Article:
Best wishes.

Steve

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PostPosted: Tue Mar 12, 2019 9:24 pm 
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I would suggest Cuimhne An Phíobaire (Keen for a Piper). Written for his father, John Potts, by Seán Potts. Listed here on the Session https://thesession.org/tunes/14916. Transcription by our own An Draighean. You can hear it here on pipes https://www.youtube.com/watch?v=DKbhbBj4IL0
Listen to Potts himself playing it on the whistle here: https://www.itma.ie/digital-library/sou ... aire-potts
The title is also rendered 'The Piper Remembered'.

Bob

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PostPosted: Tue Mar 12, 2019 10:13 pm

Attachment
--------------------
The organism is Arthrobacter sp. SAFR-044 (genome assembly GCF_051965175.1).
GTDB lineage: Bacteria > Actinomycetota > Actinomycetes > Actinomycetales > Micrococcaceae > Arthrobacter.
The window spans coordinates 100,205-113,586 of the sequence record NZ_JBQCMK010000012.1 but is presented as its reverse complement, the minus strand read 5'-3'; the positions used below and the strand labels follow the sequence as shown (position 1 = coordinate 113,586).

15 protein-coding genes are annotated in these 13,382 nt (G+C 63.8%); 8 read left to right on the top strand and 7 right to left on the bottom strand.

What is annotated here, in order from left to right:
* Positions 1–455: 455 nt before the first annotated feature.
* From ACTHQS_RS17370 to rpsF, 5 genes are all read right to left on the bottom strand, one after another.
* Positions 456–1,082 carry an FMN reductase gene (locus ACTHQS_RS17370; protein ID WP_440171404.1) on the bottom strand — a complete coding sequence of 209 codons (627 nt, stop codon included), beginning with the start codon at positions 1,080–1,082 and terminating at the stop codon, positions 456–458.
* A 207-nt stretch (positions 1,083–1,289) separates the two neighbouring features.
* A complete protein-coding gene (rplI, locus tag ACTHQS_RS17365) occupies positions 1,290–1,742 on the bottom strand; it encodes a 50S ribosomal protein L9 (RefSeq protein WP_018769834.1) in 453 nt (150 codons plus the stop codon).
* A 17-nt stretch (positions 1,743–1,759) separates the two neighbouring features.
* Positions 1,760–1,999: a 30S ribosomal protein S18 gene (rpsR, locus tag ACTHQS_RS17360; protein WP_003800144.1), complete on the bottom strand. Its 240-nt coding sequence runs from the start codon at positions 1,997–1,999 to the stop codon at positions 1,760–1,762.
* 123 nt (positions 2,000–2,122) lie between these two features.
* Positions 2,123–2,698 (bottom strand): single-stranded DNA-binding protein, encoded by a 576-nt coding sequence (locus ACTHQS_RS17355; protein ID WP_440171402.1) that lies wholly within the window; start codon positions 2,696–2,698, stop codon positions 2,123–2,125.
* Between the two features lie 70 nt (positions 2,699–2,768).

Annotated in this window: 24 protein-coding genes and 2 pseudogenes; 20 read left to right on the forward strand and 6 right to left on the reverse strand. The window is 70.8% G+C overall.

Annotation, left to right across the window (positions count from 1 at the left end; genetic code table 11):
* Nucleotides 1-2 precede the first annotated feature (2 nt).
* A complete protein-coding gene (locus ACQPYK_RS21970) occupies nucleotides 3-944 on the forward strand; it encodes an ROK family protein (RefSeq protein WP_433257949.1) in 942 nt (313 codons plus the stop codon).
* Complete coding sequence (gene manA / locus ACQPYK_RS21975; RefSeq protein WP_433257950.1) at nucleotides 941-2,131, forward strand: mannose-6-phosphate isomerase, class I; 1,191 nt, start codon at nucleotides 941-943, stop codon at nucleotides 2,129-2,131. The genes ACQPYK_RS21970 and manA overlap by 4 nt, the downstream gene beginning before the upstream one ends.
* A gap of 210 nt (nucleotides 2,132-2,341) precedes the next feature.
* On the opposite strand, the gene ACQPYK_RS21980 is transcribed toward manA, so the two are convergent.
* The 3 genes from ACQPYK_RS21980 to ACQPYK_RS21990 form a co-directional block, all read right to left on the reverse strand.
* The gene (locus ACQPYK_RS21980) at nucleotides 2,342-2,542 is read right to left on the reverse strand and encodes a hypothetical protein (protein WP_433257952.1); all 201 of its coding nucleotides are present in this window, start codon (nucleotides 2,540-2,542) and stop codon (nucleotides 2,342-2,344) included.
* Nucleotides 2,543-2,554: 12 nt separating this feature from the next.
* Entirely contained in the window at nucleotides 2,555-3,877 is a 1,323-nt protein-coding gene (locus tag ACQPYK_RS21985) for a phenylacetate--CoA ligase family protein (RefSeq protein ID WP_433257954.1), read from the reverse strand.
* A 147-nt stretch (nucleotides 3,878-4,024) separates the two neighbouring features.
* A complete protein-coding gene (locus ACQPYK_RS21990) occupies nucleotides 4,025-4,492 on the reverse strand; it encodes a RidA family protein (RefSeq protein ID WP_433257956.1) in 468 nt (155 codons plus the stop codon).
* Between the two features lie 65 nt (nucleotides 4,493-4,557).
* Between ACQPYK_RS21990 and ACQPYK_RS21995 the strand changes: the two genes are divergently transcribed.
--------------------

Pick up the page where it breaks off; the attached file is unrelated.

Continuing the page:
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Ashokan Farewell is always popular. Play it in G and you'll be able to fit it all in without folding. Ar Éireann Ní Neosainn Cé HÍ is a nice mournful air, as is Caoineadh na dTrí Mhuire.


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PostPosted: Wed Mar 13, 2019 1:56 am 
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Taimse im'choladh is pretty standard at funerals and A Stor mo Chroi seems to be used as well. I played A Stor mo Choi at the graveside of Kitty Hayes, she had played it for her son and Junior Crehan had played it for her husband so that seemed appropriate enough.

But anything you feel appropriate or connected to the life of the deceased will be a good choice.